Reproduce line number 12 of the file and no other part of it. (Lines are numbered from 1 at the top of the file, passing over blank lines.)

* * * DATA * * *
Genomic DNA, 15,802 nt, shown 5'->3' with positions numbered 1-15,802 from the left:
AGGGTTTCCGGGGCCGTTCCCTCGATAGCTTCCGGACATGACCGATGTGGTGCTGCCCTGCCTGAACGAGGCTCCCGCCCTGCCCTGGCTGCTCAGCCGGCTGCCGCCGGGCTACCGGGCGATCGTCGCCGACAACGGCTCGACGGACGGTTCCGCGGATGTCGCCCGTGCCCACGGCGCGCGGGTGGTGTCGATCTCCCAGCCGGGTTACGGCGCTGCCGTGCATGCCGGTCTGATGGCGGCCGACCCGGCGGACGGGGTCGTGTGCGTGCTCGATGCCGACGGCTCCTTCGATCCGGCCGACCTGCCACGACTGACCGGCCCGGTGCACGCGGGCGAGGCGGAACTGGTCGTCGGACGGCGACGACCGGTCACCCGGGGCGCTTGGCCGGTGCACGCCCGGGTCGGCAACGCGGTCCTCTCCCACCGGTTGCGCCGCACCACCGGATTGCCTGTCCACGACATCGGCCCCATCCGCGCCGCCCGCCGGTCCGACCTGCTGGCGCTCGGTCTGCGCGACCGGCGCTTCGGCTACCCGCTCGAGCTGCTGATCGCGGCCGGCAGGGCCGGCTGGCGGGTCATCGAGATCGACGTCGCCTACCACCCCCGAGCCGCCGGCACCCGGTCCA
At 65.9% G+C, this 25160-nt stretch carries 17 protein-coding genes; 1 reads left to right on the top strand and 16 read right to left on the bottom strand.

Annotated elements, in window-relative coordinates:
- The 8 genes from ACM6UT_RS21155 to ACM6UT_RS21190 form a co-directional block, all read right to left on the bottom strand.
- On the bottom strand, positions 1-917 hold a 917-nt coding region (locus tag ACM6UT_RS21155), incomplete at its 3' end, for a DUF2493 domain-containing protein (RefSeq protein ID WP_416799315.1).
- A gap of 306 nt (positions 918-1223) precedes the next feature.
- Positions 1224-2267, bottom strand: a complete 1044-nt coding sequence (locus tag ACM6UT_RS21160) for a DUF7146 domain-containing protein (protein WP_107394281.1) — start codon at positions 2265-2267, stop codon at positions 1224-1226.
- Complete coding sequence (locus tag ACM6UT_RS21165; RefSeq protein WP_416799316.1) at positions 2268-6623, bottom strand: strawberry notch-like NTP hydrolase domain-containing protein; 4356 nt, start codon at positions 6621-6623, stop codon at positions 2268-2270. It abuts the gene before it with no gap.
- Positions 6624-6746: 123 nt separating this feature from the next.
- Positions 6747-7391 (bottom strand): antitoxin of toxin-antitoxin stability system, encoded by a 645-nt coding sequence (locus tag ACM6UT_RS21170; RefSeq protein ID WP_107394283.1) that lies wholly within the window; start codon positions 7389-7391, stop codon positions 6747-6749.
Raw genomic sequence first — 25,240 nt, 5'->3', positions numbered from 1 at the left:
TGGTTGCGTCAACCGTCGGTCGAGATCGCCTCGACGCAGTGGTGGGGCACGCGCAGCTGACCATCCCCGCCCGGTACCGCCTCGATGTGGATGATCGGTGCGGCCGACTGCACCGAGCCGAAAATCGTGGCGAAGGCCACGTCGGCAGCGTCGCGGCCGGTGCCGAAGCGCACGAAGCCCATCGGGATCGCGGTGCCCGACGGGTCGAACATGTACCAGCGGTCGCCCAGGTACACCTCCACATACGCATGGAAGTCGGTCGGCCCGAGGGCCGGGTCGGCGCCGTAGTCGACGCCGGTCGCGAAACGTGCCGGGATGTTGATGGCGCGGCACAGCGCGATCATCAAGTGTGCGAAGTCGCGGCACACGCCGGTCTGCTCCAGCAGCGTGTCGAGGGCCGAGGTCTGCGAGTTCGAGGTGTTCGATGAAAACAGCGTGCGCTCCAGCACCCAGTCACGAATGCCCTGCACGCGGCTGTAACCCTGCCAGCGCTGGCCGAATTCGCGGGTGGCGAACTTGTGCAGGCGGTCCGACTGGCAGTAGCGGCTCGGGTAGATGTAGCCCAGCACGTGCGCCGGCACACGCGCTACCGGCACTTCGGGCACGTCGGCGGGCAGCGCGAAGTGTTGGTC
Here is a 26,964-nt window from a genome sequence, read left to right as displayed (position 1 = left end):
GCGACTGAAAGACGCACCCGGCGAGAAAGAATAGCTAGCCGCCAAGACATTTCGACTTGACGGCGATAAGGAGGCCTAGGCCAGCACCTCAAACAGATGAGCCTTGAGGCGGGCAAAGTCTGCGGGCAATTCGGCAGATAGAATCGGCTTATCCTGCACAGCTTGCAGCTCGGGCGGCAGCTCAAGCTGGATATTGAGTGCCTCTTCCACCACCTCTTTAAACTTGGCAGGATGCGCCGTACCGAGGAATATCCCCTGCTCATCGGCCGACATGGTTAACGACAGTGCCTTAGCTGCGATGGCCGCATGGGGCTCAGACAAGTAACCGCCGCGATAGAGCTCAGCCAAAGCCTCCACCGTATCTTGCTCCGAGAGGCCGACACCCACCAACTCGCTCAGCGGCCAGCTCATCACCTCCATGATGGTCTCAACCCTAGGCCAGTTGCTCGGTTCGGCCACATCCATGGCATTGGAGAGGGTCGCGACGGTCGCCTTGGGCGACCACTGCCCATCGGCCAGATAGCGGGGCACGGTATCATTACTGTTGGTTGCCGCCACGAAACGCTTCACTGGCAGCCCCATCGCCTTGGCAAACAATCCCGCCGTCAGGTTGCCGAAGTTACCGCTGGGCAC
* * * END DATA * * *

Raw genomic sequence first — 25,240 nt, 5'->3', positions numbered from 1 at the left: